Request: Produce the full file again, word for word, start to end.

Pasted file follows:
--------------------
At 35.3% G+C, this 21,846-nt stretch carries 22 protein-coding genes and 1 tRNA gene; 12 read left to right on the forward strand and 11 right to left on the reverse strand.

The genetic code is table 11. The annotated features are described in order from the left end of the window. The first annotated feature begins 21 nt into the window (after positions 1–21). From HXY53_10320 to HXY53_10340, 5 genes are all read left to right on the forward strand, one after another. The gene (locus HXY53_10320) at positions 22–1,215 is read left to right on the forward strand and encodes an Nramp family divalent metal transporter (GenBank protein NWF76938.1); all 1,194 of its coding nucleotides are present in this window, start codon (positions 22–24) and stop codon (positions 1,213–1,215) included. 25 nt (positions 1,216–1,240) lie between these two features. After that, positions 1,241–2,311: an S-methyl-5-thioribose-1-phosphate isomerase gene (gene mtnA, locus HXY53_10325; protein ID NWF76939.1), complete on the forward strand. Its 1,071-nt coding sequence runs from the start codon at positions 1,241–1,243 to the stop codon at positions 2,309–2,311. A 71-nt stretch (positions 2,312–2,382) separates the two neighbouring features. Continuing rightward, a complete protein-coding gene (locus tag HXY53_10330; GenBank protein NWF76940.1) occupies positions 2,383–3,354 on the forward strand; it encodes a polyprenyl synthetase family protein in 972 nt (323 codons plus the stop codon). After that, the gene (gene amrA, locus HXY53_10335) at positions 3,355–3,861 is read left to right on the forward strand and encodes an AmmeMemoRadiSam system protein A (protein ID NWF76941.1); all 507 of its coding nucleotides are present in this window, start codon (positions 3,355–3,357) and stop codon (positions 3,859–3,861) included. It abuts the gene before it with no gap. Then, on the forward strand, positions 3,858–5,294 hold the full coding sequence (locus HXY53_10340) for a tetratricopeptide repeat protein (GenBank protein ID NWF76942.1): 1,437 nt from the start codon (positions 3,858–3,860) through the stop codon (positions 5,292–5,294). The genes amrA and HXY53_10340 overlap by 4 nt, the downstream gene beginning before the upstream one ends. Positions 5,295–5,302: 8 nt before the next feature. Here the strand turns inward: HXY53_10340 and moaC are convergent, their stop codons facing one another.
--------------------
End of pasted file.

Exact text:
At 35.3% G+C, this 21,846-nt stretch carries 22 protein-coding genes and 1 tRNA gene; 12 read left to right on the forward strand and 11 right to left on the reverse strand.

The genetic code is table 11. The annotated features are described in order from the left end of the window. The first annotated feature begins 21 nt into the window (after positions 1–21). From HXY53_10320 to HXY53_10340, 5 genes are all read left to right on the forward strand, one after another. The gene (locus HXY53_10320) at positions 22–1,215 is read left to right on the forward strand and encodes an Nramp family divalent metal transporter (GenBank protein NWF76938.1); all 1,194 of its coding nucleotides are present in this window, start codon (positions 22–24) and stop codon (positions 1,213–1,215) included. 25 nt (positions 1,216–1,240) lie between these two features. After that, positions 1,241–2,311: an S-methyl-5-thioribose-1-phosphate isomerase gene (gene mtnA, locus HXY53_10325; protein ID NWF76939.1), complete on the forward strand. Its 1,071-nt coding sequence runs from the start codon at positions 1,241–1,243 to the stop codon at positions 2,309–2,311. A 71-nt stretch (positions 2,312–2,382) separates the two neighbouring features. Continuing rightward, a complete protein-coding gene (locus tag HXY53_10330; GenBank protein NWF76940.1) occupies positions 2,383–3,354 on the forward strand; it encodes a polyprenyl synthetase family protein in 972 nt (323 codons plus the stop codon). After that, the gene (gene amrA, locus HXY53_10335) at positions 3,355–3,861 is read left to right on the forward strand and encodes an AmmeMemoRadiSam system protein A (protein ID NWF76941.1); all 507 of its coding nucleotides are present in this window, start codon (positions 3,355–3,357) and stop codon (positions 3,859–3,861) included. It abuts the gene before it with no gap. Then, on the forward strand, positions 3,858–5,294 hold the full coding sequence (locus HXY53_10340) for a tetratricopeptide repeat protein (GenBank protein ID NWF76942.1): 1,437 nt from the start codon (positions 3,858–3,860) through the stop codon (positions 5,292–5,294). The genes amrA and HXY53_10340 overlap by 4 nt, the downstream gene beginning before the upstream one ends. Positions 5,295–5,302: 8 nt before the next feature. Here the strand turns inward: HXY53_10340 and moaC are convergent, their stop codons facing one another.